In a bizarre case of custodial death, a writ of habeas corpus was filed seeking to produce a bull that was being ‘illegally detained’ by the police, which eventually died. The landmark case was finally disposed of on August 9, after the High Court granted the petitioners liberty to apply for compensation.
The petition was filed by Muzzammil Ansari, a bullock cart driver and Maruti Salunkhe. In 2011, Muzzammil had planned to sacrifice the eight-year-old bull as qurbani on the occasion of Bakri Id. He purchased the bull from an abattoir in Deonar for Rs 25,000 along with the requisite taxes and BMC charges totalling to an additional Rs 8,000. He then hired Salunkhe to transport the bull from Deonar to Byculla.
Fate, however, had other things in mind for the bull, which was unloaded at Maulana Azad Road on October 8, 2011. The frightened animal managed to escape from Salunkhe’s custody and ran off towards Nagpada. Salunkhe and Muzzammil, along with his family members, were led on a fruitless chase through the lanes of Clare Road, Byculla and eventually DB Marg, where they ultimately lost sight of the animal.
The men then registered an FIR at the DB Marg police station. About 10 pm on the same night, the police had received a tip-off that a bull had been captured in Khetwadi.
It was eventually handed over to the BMC, who lodged it in their cattle pound in Malad the next day. Despite doing the rounds of the Metropolitan Magistrate’s Court and having an order in his favour, Muzzammil was unable to have the bull released in time for Id. It was later learnt that the bull had died due to cardiac arrest on October 25.
Muzzammil’s petition demanded compensation of Rs 2 lakh from the state for the bull’s death. Muzzammil then approached the High Court as his fundamental right to practice his religion was denied to him as a result.
On July 24 this year, Suresh Madane, a BMC assistant health officer filed an affidavit claiming the bull was being taken for Qurbani without proper permissions. “Therefore, police authorities detained the bull and handed it over to the BMC,” the affidavit stated.
Another affidavit by inspector Lokesh Kanse details his failed attempts to retrieve the bull from the NGO. Interestingly Kanse in his affidavit states, “[Salunkhe] had filed an application before the Metropolitan Magistrate for returning the bull and stated he needed the bull for plying a bullock cart. It was not his case that the bull was brought to Mumbai for slaughter.”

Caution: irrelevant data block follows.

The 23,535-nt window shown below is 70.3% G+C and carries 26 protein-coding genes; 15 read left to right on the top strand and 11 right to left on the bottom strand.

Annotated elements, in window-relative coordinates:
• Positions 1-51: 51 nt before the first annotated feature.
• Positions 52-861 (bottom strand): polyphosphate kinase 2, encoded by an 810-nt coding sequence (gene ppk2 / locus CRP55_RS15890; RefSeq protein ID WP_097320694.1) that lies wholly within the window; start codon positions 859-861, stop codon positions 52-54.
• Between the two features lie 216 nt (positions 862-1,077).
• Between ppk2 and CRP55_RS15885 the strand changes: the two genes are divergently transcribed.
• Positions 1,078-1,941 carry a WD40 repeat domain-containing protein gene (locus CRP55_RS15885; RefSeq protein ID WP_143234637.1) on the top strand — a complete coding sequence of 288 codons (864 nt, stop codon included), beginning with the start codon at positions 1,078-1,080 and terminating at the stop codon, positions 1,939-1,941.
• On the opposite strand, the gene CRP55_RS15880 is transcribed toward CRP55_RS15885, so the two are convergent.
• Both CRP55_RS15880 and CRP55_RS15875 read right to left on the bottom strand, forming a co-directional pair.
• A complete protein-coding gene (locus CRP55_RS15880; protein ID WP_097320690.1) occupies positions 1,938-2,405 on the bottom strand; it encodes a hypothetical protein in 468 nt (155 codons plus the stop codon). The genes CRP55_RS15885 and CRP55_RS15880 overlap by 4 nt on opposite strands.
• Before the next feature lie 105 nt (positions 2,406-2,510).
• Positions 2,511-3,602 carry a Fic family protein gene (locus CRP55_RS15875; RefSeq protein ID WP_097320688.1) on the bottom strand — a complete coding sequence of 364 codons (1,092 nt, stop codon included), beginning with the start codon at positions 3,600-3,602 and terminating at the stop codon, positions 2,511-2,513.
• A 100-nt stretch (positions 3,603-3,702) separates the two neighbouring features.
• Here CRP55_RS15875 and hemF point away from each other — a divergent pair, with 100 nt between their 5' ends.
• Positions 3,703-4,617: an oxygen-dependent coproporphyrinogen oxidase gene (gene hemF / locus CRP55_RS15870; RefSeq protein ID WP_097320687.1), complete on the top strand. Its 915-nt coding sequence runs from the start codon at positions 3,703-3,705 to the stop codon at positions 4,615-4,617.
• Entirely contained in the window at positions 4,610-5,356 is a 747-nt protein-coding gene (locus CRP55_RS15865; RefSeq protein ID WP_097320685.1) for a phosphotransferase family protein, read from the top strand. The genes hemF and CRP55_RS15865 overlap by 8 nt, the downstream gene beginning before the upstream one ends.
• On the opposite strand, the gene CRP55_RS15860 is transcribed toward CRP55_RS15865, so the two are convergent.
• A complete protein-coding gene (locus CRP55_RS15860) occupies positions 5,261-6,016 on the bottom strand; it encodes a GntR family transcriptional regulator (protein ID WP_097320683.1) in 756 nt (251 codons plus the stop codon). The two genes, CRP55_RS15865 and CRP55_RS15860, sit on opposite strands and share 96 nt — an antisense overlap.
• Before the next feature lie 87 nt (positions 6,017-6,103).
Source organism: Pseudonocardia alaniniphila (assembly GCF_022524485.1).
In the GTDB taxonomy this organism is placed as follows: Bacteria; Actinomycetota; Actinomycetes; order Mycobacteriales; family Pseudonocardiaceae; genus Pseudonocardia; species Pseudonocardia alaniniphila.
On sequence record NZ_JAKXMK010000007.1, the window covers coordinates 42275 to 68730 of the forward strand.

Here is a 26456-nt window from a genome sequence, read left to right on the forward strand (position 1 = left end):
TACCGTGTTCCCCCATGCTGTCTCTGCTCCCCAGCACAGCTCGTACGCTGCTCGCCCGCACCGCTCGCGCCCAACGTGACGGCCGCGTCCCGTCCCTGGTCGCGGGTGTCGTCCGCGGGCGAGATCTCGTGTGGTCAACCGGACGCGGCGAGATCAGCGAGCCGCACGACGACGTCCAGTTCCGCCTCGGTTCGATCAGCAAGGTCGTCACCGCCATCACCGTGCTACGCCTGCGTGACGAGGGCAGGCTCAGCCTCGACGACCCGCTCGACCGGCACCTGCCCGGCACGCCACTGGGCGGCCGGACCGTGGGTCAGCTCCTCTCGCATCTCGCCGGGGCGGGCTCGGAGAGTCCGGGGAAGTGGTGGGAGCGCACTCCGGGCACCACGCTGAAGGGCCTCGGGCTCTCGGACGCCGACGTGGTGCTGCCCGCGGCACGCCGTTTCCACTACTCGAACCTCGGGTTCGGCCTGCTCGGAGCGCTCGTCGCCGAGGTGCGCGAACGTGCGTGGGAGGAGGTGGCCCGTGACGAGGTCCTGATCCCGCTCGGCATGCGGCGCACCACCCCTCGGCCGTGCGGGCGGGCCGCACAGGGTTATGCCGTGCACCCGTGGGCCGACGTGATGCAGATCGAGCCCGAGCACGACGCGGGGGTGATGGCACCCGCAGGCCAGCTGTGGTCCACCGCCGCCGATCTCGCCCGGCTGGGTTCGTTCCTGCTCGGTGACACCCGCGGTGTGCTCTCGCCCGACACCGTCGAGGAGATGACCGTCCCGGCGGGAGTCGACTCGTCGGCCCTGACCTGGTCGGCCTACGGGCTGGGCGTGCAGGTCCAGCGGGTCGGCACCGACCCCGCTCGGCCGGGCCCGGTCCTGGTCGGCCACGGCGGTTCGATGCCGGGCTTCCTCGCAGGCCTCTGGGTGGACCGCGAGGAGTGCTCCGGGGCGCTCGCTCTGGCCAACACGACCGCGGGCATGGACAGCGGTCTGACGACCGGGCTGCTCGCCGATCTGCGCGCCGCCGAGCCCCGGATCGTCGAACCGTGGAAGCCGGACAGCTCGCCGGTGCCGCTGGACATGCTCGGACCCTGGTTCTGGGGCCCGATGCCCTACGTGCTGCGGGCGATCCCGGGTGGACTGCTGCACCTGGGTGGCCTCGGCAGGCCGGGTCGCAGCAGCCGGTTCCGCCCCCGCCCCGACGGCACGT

According to the BMC affidavit, the bull had been in BMC custody for a total of 17 days before it was handed over to an NGO, in whose custody it eventually died.
Cause of bull’s death
A division bench of Justices AM Khanwilkar and AR Joshi on August 9 disposed of the petition and ruled, “The only relief that can be pursued by the petitioners is of payment of compensation. The cause of death of the bull is being inquired into by the Magistrate. Whether [Muzzammil] will be entitled for compensation or otherwise, in our opinion, would depend on the outcome of the said inquiry.”
What is habeas corpus?
Latin for ‘You must present in court’, or, ‘produce the body’, habeas corpus is a legal action which requires a person being detained to be produced before the court. It is a constitutional safeguard against illegal detention by police.
Photos: 'Dangal' girls Sanya Malhotra, Fatima Sana Shaikh's dinner outing
Photos: Salman Khan, Daisy Shah spotted at the Mumbai airport
Photos: Rakhi Sawant to play Honeypreet in Ram Rahim biopic
Photos: Arvind Kejriwal asks Kamal Haasan to join politics
Photos: TV actress who played goddesses on the small screen